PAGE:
Tuesday, November 15, 2005

James Wright ‘s “Two Hangovers”

(From The Branch Will Not Break, 1963
Submitted by Susan)

Number One
I slouch in bed.
Beyond the streaked trees of my window,
All groves are bare.
Locusts and poplars change to unmarried women
Sorting slate from anthracite
Between railroad ties:
The yellow-bearded winter of the depression
Is still alive somewhere, an old man
Counting his collection of bottle caps
In a tarpaper shack under the cold trees
Of my grave.

I still feel half drunk,
And all those old women beyond my window
Are hunching toward the graveyard.

Drunk, mumbling Hungarian,
The sun staggers in,
And his big stupid face pitches
Into the stove.
For two hours I have been dreaming
Of green butterflies searching for diamonds
In coal seams;
And children chasing each other for a game
Through the hills of fresh graves.
But the sun has come home drunk from the sea,
And a sparrow outside
Sings of the Hanna Coal Co. and the dead moon.
The filaments of cold light bulbs tremble
In music like delicate birds.
Ah, turn it off.

Number Two:
I Try to Waken and Greet the World Once Again

In a pine tree,
A few yards away from my window sill,
A brilliant blue jay is springing up and down, up and down,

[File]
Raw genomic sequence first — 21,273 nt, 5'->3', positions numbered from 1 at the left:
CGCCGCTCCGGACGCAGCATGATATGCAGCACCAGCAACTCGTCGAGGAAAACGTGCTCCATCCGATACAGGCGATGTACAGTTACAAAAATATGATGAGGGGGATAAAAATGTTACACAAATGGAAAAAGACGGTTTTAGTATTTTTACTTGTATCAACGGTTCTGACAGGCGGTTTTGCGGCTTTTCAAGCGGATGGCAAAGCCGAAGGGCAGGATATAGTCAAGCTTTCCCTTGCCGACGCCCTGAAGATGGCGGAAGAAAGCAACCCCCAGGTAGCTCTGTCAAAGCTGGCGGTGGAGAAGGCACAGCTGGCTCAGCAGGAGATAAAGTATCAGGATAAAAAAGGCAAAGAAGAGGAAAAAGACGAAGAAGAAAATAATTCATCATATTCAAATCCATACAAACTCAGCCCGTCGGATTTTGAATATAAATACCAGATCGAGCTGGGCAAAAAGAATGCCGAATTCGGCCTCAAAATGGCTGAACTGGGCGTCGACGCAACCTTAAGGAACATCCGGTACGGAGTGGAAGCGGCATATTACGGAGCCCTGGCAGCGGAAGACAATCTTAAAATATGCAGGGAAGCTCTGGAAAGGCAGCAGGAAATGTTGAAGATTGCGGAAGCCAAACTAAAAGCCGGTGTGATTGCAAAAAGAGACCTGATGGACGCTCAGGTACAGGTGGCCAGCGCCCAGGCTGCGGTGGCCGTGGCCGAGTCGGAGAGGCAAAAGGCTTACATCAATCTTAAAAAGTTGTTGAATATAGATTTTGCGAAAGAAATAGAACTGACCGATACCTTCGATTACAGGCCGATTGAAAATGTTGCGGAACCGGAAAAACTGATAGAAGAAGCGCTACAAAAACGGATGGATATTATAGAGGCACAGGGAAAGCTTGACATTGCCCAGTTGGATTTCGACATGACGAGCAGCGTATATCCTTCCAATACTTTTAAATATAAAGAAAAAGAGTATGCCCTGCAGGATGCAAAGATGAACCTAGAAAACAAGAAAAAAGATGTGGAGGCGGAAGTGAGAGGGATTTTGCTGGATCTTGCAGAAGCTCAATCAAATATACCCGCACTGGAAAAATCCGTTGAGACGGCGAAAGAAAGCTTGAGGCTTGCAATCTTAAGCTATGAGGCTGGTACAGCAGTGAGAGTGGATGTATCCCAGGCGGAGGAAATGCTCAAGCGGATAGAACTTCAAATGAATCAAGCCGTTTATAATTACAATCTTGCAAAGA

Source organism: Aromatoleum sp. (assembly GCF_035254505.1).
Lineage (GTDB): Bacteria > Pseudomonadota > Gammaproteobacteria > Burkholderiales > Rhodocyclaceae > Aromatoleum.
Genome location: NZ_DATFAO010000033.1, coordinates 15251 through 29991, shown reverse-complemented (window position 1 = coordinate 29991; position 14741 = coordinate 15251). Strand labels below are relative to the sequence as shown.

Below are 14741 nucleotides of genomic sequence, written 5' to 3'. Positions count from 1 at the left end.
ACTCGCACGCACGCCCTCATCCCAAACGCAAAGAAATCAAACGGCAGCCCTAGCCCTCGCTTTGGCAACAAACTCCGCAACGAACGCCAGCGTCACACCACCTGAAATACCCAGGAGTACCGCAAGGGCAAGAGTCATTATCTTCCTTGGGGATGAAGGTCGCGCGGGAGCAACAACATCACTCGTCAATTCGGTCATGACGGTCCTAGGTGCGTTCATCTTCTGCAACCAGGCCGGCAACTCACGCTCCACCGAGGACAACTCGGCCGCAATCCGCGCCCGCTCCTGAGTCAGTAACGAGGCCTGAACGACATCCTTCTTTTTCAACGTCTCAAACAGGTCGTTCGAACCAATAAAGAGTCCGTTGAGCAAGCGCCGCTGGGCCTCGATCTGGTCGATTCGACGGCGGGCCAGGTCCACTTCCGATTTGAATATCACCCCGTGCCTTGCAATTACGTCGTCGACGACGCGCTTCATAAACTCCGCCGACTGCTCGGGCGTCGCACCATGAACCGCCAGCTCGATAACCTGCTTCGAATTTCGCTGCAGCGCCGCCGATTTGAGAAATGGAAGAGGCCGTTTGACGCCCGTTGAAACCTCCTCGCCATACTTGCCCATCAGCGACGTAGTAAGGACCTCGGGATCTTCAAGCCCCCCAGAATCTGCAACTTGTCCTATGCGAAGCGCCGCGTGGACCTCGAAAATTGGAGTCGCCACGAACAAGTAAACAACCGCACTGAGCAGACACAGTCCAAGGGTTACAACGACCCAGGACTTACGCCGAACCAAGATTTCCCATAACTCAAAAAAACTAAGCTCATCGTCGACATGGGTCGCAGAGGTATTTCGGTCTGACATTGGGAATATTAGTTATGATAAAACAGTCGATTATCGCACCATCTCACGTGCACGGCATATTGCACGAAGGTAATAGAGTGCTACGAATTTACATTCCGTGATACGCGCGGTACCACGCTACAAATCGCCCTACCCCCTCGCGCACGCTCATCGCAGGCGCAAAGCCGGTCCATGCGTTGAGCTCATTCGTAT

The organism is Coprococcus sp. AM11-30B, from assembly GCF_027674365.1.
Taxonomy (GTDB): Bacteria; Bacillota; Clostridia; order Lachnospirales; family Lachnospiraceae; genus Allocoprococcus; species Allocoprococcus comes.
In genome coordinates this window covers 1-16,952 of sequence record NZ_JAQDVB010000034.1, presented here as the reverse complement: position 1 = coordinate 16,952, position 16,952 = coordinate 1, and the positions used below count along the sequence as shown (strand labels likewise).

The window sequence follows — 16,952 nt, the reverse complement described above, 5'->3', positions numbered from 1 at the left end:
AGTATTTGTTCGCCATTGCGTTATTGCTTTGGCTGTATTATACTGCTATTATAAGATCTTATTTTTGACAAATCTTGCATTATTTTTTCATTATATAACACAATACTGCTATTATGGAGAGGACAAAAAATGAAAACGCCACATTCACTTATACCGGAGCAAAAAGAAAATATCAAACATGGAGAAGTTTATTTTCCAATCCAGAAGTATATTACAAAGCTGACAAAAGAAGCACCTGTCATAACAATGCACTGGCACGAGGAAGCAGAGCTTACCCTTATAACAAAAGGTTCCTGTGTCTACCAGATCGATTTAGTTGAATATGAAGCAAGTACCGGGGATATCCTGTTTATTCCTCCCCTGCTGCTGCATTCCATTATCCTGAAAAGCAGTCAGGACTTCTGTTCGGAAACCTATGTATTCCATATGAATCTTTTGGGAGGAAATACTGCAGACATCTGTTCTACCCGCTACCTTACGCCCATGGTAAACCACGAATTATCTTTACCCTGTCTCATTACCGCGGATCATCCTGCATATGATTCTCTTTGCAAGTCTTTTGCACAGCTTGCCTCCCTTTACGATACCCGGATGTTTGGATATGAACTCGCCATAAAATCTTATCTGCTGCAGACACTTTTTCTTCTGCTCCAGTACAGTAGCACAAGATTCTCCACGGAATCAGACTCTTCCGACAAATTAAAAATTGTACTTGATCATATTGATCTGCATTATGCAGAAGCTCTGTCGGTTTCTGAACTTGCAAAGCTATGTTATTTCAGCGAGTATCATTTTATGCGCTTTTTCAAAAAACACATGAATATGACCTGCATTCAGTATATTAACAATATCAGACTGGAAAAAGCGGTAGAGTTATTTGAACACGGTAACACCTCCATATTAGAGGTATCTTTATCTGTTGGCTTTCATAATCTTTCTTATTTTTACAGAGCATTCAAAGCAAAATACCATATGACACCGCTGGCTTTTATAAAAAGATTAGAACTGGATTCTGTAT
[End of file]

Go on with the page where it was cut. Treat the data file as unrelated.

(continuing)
On a branch.
I laugh, as I see him abandon himself
To entire delight, for he knows as well as I do
That the branch will not break.

6 comments:

Susan said...

The line I love in this poem is "he knows...that the branch will not break."

It is so deep and captures for me how we need to live life (with faith, hope and courage)but so often don't.

Ellen said...

Faith, hope, courage, and also a sense of reckless abandonment and fun!

This is my favorite poem of all time; thanks for posting it to share with other people!

LaShawndra said...

Thank you for leaving this!
This is a GREAT poem.

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Drew said...

This is a fantastic poem, and the collection of which it is the title poem is my favorite of Wright's. Of course the impact is in the last few lines, as people have said above me, but to ignore the rest of the poem for this is foolish. The depression is still alive, says Wright, and we can't ignore that and simply wake up and be refreshed. Part of why this poem is so amazing is its duality; it encompasses both the Midwestern Bleakness that Wright is so well known for as well as the alliterative brilliant blue jay who, in delighting himself, delights us as well. BOTH are important.

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